Hugs are forms of affirmation and affection for the child to feel loved. In the Asian context, the words “I love you” might not come out easily therefore making “hugs” even more important as an alternative to show affection especially after a harsh punishment.
No parents enjoy punishing their children, but when the need arises, it is vital it is executed swiftly and with perfect orchestration.
Firstly, it must be pre-warned that a punishment is coming, but when the warning didn’t work, the punishment must be meted out. Once punishment is meted out, the child must always apologise for the misbehaviour and parents MUST hug them to let them know that they are punished because
When hugs do not follow a harsh punishment, children will be left thinking
Hugging increases the bonding hormone oxytocin, allowing the child to bond back together with the parent again after receiving the punishment. Hugs also help to reduce the stress that they encounter while receiving the punishment. All the crying and begging not to be punished release lots of stress hormones that require the release of hormones like oxytocin to counter the negative effects.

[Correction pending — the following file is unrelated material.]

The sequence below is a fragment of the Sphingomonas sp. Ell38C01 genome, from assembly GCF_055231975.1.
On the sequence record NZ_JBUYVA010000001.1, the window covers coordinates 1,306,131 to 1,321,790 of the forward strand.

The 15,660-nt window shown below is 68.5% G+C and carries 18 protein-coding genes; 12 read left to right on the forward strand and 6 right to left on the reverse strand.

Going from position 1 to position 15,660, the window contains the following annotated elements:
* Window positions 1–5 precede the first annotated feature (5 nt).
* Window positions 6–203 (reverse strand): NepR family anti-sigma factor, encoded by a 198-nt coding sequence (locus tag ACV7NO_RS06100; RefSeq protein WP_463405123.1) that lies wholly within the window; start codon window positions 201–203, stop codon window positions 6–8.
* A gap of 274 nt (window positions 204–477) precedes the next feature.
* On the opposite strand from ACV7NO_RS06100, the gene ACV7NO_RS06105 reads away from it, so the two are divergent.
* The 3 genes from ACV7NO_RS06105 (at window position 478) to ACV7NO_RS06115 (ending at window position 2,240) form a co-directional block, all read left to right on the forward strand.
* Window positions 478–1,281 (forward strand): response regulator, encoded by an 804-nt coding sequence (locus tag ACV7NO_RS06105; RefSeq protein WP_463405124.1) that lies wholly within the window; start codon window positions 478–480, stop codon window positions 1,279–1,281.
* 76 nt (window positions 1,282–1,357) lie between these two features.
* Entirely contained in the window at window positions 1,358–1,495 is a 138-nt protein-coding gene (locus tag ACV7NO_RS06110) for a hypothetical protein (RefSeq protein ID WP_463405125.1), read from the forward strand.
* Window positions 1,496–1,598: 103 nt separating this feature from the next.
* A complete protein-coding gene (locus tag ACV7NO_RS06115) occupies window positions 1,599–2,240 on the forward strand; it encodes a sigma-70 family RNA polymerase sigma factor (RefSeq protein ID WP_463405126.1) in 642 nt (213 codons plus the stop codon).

When we hug our child affectionately after a punishment, the child will feel a sense of acceptance by the parent again and not be left to self-doubt and self-blame. This sense of acceptance is very important in affecting their overall growth and development.
A child who feels accepted and loved develops better learning ability as compared to a child who feels unaccepted and unloved. This is because the child is able to boost his self-esteem and confidence from feeling good about himself as well as his environment regardless of the mistakes that he may make. This thus helps the child develop the confidence to tackle the world’s challenges and not be afraid to make mistakes.
Don’t be afraid to mete out punishments, just remember to wrap it up with a warm and affectionate hug to encourage a positive environment for optimal growth and development.
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